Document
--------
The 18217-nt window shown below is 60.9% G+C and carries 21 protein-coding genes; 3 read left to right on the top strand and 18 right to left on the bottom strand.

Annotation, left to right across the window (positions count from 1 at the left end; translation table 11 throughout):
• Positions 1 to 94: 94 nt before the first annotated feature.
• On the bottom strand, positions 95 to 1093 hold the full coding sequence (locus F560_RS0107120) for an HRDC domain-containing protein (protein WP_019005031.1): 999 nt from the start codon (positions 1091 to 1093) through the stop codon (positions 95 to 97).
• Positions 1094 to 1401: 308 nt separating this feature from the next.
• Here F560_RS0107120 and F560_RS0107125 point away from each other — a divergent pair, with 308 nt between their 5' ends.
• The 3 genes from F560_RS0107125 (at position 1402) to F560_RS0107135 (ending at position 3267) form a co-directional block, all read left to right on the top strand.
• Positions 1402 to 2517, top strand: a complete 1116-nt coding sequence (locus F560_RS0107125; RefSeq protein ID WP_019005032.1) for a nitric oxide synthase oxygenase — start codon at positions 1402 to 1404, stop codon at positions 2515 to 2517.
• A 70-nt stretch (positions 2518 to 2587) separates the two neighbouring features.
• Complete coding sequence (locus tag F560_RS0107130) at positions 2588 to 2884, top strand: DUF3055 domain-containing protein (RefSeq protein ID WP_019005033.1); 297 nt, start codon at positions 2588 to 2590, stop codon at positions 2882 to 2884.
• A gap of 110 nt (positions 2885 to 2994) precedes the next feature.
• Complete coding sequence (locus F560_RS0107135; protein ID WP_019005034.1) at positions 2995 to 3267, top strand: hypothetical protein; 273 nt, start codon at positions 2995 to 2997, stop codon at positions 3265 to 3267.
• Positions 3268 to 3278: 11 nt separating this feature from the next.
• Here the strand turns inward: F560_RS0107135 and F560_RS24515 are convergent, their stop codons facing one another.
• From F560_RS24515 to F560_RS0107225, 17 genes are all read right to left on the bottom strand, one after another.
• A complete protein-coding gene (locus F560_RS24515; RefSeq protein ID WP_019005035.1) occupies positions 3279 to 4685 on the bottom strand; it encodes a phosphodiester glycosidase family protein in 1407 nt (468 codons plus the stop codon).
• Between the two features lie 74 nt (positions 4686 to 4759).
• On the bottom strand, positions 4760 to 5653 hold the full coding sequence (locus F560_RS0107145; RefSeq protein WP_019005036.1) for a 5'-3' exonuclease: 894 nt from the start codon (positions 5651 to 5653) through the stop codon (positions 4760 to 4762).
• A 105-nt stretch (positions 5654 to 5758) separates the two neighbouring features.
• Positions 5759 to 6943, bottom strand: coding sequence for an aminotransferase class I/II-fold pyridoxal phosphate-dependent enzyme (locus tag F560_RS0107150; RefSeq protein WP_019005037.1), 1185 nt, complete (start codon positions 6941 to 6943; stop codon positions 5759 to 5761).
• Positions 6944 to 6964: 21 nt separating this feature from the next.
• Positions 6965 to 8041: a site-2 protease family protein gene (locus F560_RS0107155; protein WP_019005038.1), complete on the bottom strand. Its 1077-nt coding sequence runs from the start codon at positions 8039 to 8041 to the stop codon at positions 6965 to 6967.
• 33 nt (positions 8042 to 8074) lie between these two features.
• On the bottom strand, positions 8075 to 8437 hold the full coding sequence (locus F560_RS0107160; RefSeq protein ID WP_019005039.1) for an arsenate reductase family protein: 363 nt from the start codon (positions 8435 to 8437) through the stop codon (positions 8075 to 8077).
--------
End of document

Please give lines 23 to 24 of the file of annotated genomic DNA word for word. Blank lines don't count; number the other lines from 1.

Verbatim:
• 33 nt (positions 8042 to 8074) lie between these two features.
• On the bottom strand, positions 8075 to 8437 hold the full coding sequence (locus F560_RS0107160; RefSeq protein ID WP_019005039.1) for an arsenate reductase family protein: 363 nt from the start codon (positions 8435 to 8437) through the stop codon (positions 8075 to 8077).